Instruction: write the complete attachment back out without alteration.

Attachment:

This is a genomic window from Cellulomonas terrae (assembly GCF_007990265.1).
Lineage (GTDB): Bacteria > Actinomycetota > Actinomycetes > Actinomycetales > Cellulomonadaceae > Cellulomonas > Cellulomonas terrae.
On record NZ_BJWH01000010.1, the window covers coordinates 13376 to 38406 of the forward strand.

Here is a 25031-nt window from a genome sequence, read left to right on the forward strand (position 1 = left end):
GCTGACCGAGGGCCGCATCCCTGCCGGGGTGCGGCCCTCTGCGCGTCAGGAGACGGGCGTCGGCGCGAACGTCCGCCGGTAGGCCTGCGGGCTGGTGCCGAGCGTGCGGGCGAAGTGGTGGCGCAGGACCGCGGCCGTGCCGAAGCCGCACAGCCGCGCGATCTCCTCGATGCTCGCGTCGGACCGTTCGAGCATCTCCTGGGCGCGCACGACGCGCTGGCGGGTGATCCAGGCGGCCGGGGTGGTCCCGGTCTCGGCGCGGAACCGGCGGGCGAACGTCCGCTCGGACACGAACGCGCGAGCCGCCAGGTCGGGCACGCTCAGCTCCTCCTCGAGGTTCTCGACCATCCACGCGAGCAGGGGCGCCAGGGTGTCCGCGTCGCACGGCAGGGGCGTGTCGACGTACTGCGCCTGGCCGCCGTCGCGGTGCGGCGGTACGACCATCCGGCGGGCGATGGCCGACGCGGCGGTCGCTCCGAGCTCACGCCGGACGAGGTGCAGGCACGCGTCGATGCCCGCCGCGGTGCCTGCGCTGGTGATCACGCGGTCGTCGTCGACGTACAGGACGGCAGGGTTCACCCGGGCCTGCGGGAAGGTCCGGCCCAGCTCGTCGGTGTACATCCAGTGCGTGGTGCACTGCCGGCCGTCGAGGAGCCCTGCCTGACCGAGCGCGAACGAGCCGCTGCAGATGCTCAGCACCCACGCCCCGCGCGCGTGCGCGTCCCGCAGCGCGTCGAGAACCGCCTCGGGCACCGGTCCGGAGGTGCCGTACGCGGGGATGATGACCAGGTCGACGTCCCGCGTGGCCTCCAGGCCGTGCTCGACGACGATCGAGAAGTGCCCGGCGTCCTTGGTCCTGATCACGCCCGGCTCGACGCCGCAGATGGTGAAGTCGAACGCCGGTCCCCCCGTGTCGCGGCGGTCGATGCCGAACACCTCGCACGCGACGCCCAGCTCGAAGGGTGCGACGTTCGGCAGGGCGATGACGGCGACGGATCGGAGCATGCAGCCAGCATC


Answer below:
This is a genomic window from Cellulomonas terrae (assembly GCF_007990265.1).
Lineage (GTDB): Bacteria > Actinomycetota > Actinomycetes > Actinomycetales > Cellulomonadaceae > Cellulomonas > Cellulomonas terrae.
On record NZ_BJWH01000010.1, the window covers coordinates 13376 to 38406 of the forward strand.

Here is a 25031-nt window from a genome sequence, read left to right on the forward strand (position 1 = left end):
GCTGACCGAGGGCCGCATCCCTGCCGGGGTGCGGCCCTCTGCGCGTCAGGAGACGGGCGTCGGCGCGAACGTCCGCCGGTAGGCCTGCGGGCTGGTGCCGAGCGTGCGGGCGAAGTGGTGGCGCAGGACCGCGGCCGTGCCGAAGCCGCACAGCCGCGCGATCTCCTCGATGCTCGCGTCGGACCGTTCGAGCATCTCCTGGGCGCGCACGACGCGCTGGCGGGTGATCCAGGCGGCCGGGGTGGTCCCGGTCTCGGCGCGGAACCGGCGGGCGAACGTCCGCTCGGACACGAACGCGCGAGCCGCCAGGTCGGGCACGCTCAGCTCCTCCTCGAGGTTCTCGACCATCCACGCGAGCAGGGGCGCCAGGGTGTCCGCGTCGCACGGCAGGGGCGTGTCGACGTACTGCGCCTGGCCGCCGTCGCGGTGCGGCGGTACGACCATCCGGCGGGCGATGGCCGACGCGGCGGTCGCTCCGAGCTCACGCCGGACGAGGTGCAGGCACGCGTCGATGCCCGCCGCGGTGCCTGCGCTGGTGATCACGCGGTCGTCGTCGACGTACAGGACGGCAGGGTTCACCCGGGCCTGCGGGAAGGTCCGGCCCAGCTCGTCGGTGTACATCCAGTGCGTGGTGCACTGCCGGCCGTCGAGGAGCCCTGCCTGACCGAGCGCGAACGAGCCGCTGCAGATGCTCAGCACCCACGCCCCGCGCGCGTGCGCGTCCCGCAGCGCGTCGAGAACCGCCTCGGGCACCGGTCCGGAGGTGCCGTACGCGGGGATGATGACCAGGTCGACGTCCCGCGTGGCCTCCAGGCCGTGCTCGACGACGATCGAGAAGTGCCCGGCGTCCTTGGTCCTGATCACGCCCGGCTCGACGCCGCAGATGGTGAAGTCGAACGCCGGTCCCCCCGTGTCGCGGCGGTCGATGCCGAACACCTCGCACGCGACGCCCAGCTCGAAGGGTGCGACGTTCGGCAGGGCGATGACGGCGACGGATCGGAGCATGCAGCCAGCATC